Why courier services?  She says, “ I've often listened to companies complaining that their Courier Delivery Service has not picked up their deliveries for 6 hours and often times even longer after they had placed the call for delivery, because I have been a victim of this I decided to be part of the solution hence the start of  Dana Courier Services which is here to salvage the situation and assist companies especially online stores in satisfying their customers or the recipient of whatever it is that they are supposed to make sure gets to them.”

How does this consistently happen? To offer fast, secure, confidential and reliable courier service tailored to meet our client’s needs.

Here are two of her quick tips:

​​Great Customer Experience:  We ensure customer guidance, support and satisfaction for better service delivery and a good relationship for the future.

​​Time is Money: We carry out all our services within the shortest time possible. We believe we are saving you through saving time.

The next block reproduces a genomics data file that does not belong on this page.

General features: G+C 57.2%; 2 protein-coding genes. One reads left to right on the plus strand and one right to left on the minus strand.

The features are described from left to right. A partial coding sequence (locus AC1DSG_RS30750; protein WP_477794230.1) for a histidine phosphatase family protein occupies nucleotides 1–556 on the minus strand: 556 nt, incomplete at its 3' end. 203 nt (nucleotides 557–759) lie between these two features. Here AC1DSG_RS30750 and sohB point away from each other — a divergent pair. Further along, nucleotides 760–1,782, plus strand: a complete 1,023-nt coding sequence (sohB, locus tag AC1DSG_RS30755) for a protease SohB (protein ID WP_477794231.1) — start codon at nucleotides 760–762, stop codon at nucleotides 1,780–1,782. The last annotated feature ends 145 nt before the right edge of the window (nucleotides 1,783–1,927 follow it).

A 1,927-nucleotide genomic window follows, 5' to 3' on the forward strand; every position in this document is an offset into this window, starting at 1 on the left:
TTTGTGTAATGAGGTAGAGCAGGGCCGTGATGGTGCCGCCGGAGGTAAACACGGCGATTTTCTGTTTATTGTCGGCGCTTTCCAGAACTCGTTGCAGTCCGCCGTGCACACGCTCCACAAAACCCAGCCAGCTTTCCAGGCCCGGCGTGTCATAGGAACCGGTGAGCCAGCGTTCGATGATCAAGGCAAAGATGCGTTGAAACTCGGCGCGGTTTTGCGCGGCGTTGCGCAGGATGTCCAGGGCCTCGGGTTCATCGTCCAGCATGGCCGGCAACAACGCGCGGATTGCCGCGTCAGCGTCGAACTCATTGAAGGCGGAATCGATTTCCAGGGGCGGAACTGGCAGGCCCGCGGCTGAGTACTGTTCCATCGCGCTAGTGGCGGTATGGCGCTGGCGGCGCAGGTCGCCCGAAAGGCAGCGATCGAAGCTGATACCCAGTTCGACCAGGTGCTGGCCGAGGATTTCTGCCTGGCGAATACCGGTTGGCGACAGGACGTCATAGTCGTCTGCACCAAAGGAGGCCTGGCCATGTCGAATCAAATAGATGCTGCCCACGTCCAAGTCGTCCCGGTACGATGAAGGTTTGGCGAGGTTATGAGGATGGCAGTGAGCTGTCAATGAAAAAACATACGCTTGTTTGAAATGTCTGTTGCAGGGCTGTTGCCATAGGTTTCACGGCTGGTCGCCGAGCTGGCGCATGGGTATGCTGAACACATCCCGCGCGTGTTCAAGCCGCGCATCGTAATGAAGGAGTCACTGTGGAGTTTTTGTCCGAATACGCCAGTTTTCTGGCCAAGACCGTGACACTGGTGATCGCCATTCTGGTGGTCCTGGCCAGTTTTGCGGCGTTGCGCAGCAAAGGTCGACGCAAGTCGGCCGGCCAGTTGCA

Thursday, 13 July 2017

Hospitality and tourism’s relevance to African markets

Olare Mara Kempinski, Masai Mara
The hospitality and tourism is an important sector for many developing countries, since it is one of the main foreign exchange earners and key exports component. In 2016, foreign visitors to Africa reached 58 million with a spending of USD 40.7 billion approximately 36.3%, and projected to reach 42.9bn by end of 2017. These statistics by Jumia Travel’s Hospitality Report Africa, reflect the sector’s extensive significance both in terms of social and economic growth.